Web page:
Skip nav to main content.

How Much Company Time Do You Waste on Non-Work Activities?

Here’s a sensitive subject we can all relate to: using work time for non-work things….

  • August 15, 2017

Here’s a sensitive subject we can all relate to: using work time for non-work things. Yes, we’re all guilty of doing this. The question is, how much of it do we do? The staffing experts at OfficeTeam recently set out to get some answers.

Professionals surveyed by OfficeTeam said they squander an average of 56 minutes per day, or the equivalent of nearly five hours a week, using their mobile device for non-work activities in the office.

In contrast, senior managers estimate their staff members spend 39 minutes each day on their cell phones during business hours.

Workers also admitted to clocking 42 minutes a day on personal tasks. All in all, the average employee could be wasting more than 8 hours per workweek on activities unrelated to the job.

  • Employees ages 18 to 34 rack up 70 minutes on mobile devices and 48 minutes on personal tasks each work day, the most of all age groups.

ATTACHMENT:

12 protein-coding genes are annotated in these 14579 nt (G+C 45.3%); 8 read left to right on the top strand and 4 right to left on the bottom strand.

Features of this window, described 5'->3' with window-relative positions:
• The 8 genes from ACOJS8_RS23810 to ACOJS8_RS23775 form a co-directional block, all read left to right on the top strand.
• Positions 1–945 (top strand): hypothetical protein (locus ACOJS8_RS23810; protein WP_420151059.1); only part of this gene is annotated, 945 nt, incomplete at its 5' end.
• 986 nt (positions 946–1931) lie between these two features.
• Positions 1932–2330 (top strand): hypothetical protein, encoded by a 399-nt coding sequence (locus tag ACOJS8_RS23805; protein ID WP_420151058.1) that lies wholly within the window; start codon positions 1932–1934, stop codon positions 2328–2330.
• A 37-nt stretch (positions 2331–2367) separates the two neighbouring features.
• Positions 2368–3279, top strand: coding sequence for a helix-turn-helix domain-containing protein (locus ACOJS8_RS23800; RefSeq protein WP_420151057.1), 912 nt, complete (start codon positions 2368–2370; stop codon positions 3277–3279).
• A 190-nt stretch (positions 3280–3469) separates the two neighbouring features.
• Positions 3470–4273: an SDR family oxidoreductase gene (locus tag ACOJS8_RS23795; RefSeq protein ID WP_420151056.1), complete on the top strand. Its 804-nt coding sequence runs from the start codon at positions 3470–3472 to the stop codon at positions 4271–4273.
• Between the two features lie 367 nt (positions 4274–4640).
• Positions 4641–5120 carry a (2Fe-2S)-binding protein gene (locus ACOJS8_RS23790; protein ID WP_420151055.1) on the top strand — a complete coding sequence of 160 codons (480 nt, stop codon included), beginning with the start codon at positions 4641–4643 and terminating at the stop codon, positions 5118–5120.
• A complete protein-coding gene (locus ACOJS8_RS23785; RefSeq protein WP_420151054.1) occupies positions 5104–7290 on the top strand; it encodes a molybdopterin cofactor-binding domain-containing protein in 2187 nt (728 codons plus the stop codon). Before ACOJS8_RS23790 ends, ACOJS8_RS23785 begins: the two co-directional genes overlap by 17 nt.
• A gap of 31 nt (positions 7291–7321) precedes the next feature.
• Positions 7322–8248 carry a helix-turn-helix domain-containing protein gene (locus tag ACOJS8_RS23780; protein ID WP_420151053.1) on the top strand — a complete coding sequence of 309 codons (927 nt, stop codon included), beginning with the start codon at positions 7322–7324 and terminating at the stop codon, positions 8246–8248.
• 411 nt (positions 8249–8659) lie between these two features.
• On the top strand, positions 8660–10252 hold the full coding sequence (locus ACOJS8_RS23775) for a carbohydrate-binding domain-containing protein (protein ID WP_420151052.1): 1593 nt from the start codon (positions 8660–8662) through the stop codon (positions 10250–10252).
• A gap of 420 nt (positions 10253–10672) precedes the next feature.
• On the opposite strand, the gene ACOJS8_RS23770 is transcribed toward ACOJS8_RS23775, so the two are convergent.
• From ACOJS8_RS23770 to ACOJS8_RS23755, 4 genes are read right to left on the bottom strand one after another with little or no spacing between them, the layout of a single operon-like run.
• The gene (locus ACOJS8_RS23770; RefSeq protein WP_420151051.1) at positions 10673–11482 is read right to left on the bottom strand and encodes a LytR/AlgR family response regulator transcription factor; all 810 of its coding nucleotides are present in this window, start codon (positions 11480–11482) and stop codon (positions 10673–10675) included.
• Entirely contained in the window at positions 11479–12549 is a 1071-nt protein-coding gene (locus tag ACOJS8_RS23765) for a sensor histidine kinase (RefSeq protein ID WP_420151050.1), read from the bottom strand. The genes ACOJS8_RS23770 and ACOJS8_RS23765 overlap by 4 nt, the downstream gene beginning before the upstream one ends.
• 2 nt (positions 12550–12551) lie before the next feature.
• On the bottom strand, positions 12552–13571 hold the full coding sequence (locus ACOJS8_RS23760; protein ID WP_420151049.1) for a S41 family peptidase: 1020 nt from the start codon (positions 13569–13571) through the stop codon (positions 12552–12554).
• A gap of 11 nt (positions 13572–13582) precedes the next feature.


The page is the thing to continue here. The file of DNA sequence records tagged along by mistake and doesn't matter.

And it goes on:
• While 62 percent of managers think staff spends the most time on social networks when using their own mobile devices during business hours, workers said they’re most occupied by personal email (30 percent).
  • Male employees most frequently check non-work email on their cell phones (32 percent), while females browse social networks more (33 percent).
  • Workers reported social media (39 percent) and entertainment websites (30 percent) are most commonly blocked at their companies. Nearly half of respondents (48 percent) indicated their organization doesn’t restrict access to online content.
  • More than half of professionals (58 percent) often use their personal devices at work to visit pages that are banned by their company, a 36-point jump from a 2012 survey. Only 39 percent of managers think it happens that commonly.
  • Sixty-eight percent of male workers frequently use their cell phones to access blocked websites in the office, compared to 43 percent of females.

So, how do you stack up in this area? Are you better, or worse, than the average worker?

Leave a Comment